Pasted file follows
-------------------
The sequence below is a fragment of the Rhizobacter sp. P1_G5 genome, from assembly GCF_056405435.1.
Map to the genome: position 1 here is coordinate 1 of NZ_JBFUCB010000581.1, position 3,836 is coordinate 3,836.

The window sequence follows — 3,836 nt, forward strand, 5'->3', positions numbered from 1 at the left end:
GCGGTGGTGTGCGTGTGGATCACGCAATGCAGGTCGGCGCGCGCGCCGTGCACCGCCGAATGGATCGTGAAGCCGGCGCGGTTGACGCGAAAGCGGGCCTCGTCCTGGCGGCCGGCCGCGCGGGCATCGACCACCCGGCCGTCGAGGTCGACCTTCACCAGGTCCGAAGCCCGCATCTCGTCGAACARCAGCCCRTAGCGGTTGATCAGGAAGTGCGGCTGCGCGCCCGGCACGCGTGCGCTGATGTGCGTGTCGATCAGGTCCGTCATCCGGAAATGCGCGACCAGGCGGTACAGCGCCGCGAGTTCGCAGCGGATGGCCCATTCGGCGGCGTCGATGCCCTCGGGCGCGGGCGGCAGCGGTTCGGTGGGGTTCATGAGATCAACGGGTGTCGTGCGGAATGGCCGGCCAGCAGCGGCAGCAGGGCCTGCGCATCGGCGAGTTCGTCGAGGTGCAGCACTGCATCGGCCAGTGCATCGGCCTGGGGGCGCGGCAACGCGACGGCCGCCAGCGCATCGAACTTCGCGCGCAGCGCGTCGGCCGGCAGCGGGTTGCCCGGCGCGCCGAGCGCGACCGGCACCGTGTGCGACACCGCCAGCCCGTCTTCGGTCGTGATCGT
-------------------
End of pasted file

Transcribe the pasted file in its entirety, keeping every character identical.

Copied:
The sequence below is a fragment of the Rhizobacter sp. P1_G5 genome, from assembly GCF_056405435.1.
Map to the genome: position 1 here is coordinate 1 of NZ_JBFUCB010000581.1, position 3,836 is coordinate 3,836.

The window sequence follows — 3,836 nt, forward strand, 5'->3', positions numbered from 1 at the left end:
GCGGTGGTGTGCGTGTGGATCACGCAATGCAGGTCGGCGCGCGCGCCGTGCACCGCCGAATGGATCGTGAAGCCGGCGCGGTTGACGCGAAAGCGGGCCTCGTCCTGGCGGCCGGCCGCGCGGGCATCGACCACCCGGCCGTCGAGGTCGACCTTCACCAGGTCCGAAGCCCGCATCTCGTCGAACARCAGCCCRTAGCGGTTGATCAGGAAGTGCGGCTGCGCGCCCGGCACGCGTGCGCTGATGTGCGTGTCGATCAGGTCCGTCATCCGGAAATGCGCGACCAGGCGGTACAGCGCCGCGAGTTCGCAGCGGATGGCCCATTCGGCGGCGTCGATGCCCTCGGGCGCGGGCGGCAGCGGTTCGGTGGGGTTCATGAGATCAACGGGTGTCGTGCGGAATGGCCGGCCAGCAGCGGCAGCAGGGCCTGCGCATCGGCGAGTTCGTCGAGGTGCAGCACTGCATCGGCCAGTGCATCGGCCTGGGGGCGCGGCAACGCGACGGCCGCCAGCGCATCGAACTTCGCGCGCAGCGCGTCGGCCGGCAGCGGGTTGCCCGGCGCGCCGAGCGCGACCGGCACCGTGTGCGACACCGCCAGCCCGTCTTCGGTCGTGATCGT